Home brewing antics can now be found at my other blog; http://gettinggrist.blogspot.com/

Monday, 8 November 2010

A Surprising Post

Very little surprises me these days. As a result, it's surprising when I'm surprised.

And I was. At the weekend.

I've been brewing on my new equipment since September. I know it's only a couple of months, but I've managed five brews, with the sixth pencilled in for this week. That's quite a lot of beer at either five gallons or ten gallons a time. In truth, quite a lot of mediocre beer.

Regular readers will know I've had problems with the new brewery, and that's where most of the problems lie. That and being forced to brew with brown malt which, let's be quite frank about this, is never going to make a decent pint of beer. At least not to me.

On Saturday, whilst overseeing things in the kitchen, (three bean and wild mushroom stew if you must know) I was sipping on some home brew. As well as the one I had been quaffing all week (which had the misfortune of having a hint of brown), I'd run off a sample of another beer which was conditioning in a keg. I left the sample on the side to get to room temperature while pottering with the mushrooms for the stew.

Without thinking which, to be honest, could have been at any stage during the evening, I picked up the sample brew by mistake and took a good glug. And I thought to myself, 'Bloody hell. That's fantastic'. A stern look from the other half who was sat with our four-year-old made me realise I hadn't thought that at all. I had said it. Loudly.

I regained my composure, realising I had drunk from the wrong glass. But it was clearly so right - a dark beer, with hints of caramel and chocolate all coating my tongue. Immediately I paced off to get my brewing notes to see how I had crafted this particular beast. I prayed this was a ten gallon batch, not five. Surely there would be a second keg?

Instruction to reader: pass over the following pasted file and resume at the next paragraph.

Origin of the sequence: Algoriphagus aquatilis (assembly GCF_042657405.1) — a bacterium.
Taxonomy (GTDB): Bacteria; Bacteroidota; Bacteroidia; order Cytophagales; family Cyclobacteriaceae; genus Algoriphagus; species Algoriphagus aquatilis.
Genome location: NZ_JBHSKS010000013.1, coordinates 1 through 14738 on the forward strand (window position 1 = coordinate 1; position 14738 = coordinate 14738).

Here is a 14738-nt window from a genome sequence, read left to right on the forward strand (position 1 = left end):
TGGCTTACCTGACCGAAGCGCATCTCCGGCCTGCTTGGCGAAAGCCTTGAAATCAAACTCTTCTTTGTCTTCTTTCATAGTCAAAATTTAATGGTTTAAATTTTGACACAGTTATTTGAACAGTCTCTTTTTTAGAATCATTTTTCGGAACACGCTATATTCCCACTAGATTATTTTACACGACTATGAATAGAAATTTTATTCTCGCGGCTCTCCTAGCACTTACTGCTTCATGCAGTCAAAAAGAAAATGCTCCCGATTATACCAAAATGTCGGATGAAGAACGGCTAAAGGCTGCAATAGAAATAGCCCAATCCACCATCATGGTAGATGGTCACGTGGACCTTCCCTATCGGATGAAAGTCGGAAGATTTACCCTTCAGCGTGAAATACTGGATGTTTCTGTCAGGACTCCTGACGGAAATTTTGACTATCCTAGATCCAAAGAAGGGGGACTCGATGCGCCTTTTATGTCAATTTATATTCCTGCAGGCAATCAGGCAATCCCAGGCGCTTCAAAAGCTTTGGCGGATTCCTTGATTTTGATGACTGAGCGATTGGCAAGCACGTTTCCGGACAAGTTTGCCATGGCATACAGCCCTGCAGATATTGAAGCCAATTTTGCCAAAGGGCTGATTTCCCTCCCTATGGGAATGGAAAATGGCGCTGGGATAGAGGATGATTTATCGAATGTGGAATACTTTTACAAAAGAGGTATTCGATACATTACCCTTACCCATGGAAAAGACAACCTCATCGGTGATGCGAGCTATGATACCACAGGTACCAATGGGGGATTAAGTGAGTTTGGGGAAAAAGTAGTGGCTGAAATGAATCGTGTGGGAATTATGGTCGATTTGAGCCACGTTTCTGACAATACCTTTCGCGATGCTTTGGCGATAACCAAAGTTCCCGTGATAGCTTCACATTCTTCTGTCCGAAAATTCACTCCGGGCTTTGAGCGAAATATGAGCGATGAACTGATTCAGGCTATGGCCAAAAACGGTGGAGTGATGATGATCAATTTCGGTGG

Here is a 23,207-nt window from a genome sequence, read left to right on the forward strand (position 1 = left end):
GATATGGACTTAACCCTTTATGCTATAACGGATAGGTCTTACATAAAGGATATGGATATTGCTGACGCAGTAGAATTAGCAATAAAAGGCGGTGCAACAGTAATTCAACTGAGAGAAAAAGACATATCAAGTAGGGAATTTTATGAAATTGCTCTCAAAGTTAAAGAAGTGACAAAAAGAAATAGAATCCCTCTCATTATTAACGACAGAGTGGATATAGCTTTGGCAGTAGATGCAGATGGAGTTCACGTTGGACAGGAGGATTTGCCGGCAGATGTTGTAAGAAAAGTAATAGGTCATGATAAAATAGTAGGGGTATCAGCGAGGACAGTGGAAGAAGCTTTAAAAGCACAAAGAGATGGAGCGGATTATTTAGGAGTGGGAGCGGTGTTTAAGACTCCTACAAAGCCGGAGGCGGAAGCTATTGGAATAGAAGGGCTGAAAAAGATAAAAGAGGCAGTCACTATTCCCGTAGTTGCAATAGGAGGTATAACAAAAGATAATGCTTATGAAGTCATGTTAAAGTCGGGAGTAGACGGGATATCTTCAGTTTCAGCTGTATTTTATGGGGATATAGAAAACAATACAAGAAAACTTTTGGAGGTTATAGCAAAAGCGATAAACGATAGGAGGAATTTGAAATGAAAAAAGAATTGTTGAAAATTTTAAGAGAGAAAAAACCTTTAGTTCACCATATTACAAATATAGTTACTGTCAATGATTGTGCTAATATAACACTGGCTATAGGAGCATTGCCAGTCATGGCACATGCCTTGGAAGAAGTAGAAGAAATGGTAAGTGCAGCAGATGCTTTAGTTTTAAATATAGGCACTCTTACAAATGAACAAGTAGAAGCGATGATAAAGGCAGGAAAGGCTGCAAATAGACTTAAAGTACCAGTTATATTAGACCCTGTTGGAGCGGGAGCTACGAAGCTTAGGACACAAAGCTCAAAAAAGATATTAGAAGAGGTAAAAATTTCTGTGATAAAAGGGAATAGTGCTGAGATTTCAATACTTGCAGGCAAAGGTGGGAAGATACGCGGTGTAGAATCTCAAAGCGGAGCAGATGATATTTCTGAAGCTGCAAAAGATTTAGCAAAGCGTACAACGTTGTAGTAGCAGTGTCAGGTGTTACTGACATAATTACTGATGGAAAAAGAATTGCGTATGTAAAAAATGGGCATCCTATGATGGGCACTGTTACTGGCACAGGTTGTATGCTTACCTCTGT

The good Lord had indeed blessed me with a decent beer. But not so blessed to give me eighty pints. Just forty. Oh well, at least I'd been surprised. 

I guess people who craft good beers all the time don't get shocked like this. The fact my ales had been so damned poor of late made this recent brew thoroughly outstanding. Without the lows, you don't get to experience the highs. I think Will Young said that somewhere, and my wife is clearly responsible for me knowing something like that. So, before I ramble on any further it's time to get to the moral.

Don't be disheartened with mediocrity. So long as you strive to do better, when you finally get it right, the good stuff will taste so much better.

1 comment:

  1. Sounds familiar. Brewing at home I turned out a lot of average beer. Moving my kit to work and using the same water treatment works much better.